Summary: This message examines the heart and the play on you have a "whole-heart" or a "hole-heart" - Using scripture the difference becomes obvious...especially when we talk about money and stewardship of our possessions.

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The Test of Two Hearts…Whole or Hole?

Matthew 6:19-21 - ©Dr. Larry L. Thompson (2006)

“Do not store up for yourselves treasures on earth, where moth and rust destroy, and where thieves break in and steal. 20 But store up for yourselves treasures in heaven, where moth and rust do not destroy, and where thieves do not break in and steal. 21 For where your treasure is, there your heart will be also.” Matt. 6:19-21


The Bible tells us that money is both wonderful and deadly. It is one way God blesses people, and, what may surprise you, it can actually enhance our relationship with God. However, equating prosperity with godliness is a biblical blunder that must be avoided. Money or possession can also destroy you according to the Bible. THE DIFFERENCE BETWEEN THE LIFE AND DEATH RELATED TO THE BIBLICAL INSTRUCTION ON MONEY AS TO DO WITH THE HEART. It is actually a test of the heart. The test reveals what kind of heart you have within you. The question of this day is for you to decide: “Do I have a whole-heart” or a “hole-heart?”

You don’t have to go very deep into Scripture to discover that God loves to lavishly provide for His creation. The Garden of Eden was a place of abundance according to the word: "the gold of that land is good" (Gen. 2:11). And consider the description given at the end of the Bible of our eternal Heavenly home: "The great street of the city was of pure gold, like transparent glass" (Rev. 21:21).

God wants us to trust Him in every part of our lives, not just the spiritual parts. What we must determine on this last Sunday of our “Whole-Heart” series is this: “Will I trust God will my whole-heart” or will I respond to Him with a “Hole in my Heart?”

Catherine Marshall writes:

"If we are to believe Jesus, His Father and our Father is the God of all life and His caring and provision include a sheepherder’s lost lamb, a falling sparrow, a sick child, the hunger pangs of a crowd of four thousand, the need for wine at a wedding feast, and the plight of professional fishermen who toiled all night and caught nothing. These vignettes, scattered through the Gospels like little patches of gold dust, say to us, ’No creaturely need is outside the scope or range of prayer."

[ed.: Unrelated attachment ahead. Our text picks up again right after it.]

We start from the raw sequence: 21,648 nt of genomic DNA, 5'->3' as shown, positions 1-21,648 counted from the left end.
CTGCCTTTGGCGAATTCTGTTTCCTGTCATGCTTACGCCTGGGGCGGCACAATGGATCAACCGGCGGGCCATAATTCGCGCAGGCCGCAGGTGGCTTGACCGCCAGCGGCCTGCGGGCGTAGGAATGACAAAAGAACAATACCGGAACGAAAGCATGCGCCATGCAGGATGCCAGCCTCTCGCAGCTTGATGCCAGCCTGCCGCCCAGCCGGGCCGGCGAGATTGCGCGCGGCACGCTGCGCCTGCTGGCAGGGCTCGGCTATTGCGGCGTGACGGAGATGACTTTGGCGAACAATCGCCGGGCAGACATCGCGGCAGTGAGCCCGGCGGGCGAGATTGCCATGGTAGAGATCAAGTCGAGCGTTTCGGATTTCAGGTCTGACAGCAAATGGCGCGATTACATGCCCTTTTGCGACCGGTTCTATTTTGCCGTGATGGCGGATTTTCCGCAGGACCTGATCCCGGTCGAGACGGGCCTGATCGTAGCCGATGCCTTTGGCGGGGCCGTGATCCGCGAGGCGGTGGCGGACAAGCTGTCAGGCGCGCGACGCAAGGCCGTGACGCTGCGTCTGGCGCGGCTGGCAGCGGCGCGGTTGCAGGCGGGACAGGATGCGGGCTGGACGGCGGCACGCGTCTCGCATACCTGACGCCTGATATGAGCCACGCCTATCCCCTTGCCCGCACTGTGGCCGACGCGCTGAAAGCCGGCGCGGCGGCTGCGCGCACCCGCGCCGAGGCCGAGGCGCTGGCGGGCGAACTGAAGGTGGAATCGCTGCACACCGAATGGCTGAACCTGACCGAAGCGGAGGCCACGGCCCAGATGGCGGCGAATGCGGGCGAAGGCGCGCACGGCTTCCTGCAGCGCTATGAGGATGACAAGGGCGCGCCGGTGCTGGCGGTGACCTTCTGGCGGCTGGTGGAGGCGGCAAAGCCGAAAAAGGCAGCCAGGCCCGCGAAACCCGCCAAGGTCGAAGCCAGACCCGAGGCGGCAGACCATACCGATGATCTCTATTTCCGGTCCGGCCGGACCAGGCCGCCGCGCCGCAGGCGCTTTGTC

Back in the day when I first came to Jesus there seemed to be many very serious believers. Some of the ones I refer to where called, “Jesus Freaks.” However, when you listened to them you realized that they talked only about surrender, sacrifice, and giving up their lives for the cause of Christ—the talked often about the deeper life. I remember one discussion as a sophomore in college where I listened to a group of “Jesus Freaks” sit around and discuss how cool it would be to actually die for their faith, like the apostles of old.

As a young Christian we never thought much about praying for God to provide for us. We thought faith was about surrendering control to Jesus Christ—if He provides, great; if not, we die smiling. It appeared to be a die-to-self, enjoy the suffering type of crowd.

The Whole-Heart Conflict

Difficulty, disaster and death seemed to become a badge of spirituality for that group of committed Christians. Honestly, many walked around looking as though we were baptized in lemon juice. They were big on the deeper life, but things got so deep that it became harder and harder to breathe and somewhere in the process the joy of “Whole-Heart” Christianity was lost. What many failed to realize was that those who were willing to follow Christ with their “WHOLE-HEARTS” had ever right to expect Him to care for the daily needs in our life.

One of the first times I remember Cynthia and I hearing that God wanted to answer specific prayers about material things, it was a bit of a stretch for us. It seemed so selfish and wrong; it seemed so worldly. But it was hard to ignore and deny the promises we were being taught…they were everywhere in the Bible. Verses like:

"And my God will meet all your needs according to his glorious riches in Christ Jesus" (Phil. 4:19). And though I tried to spiritualize this to mean "spiritual needs," our small group teacher in our young married department had us read the verse in context…it is obviously related to the financial issues of life. After some study it became clear to me: If you have given your whole-heart to the Lord then you will come to the place you realize that God cares about the money and physical provisions of your life.

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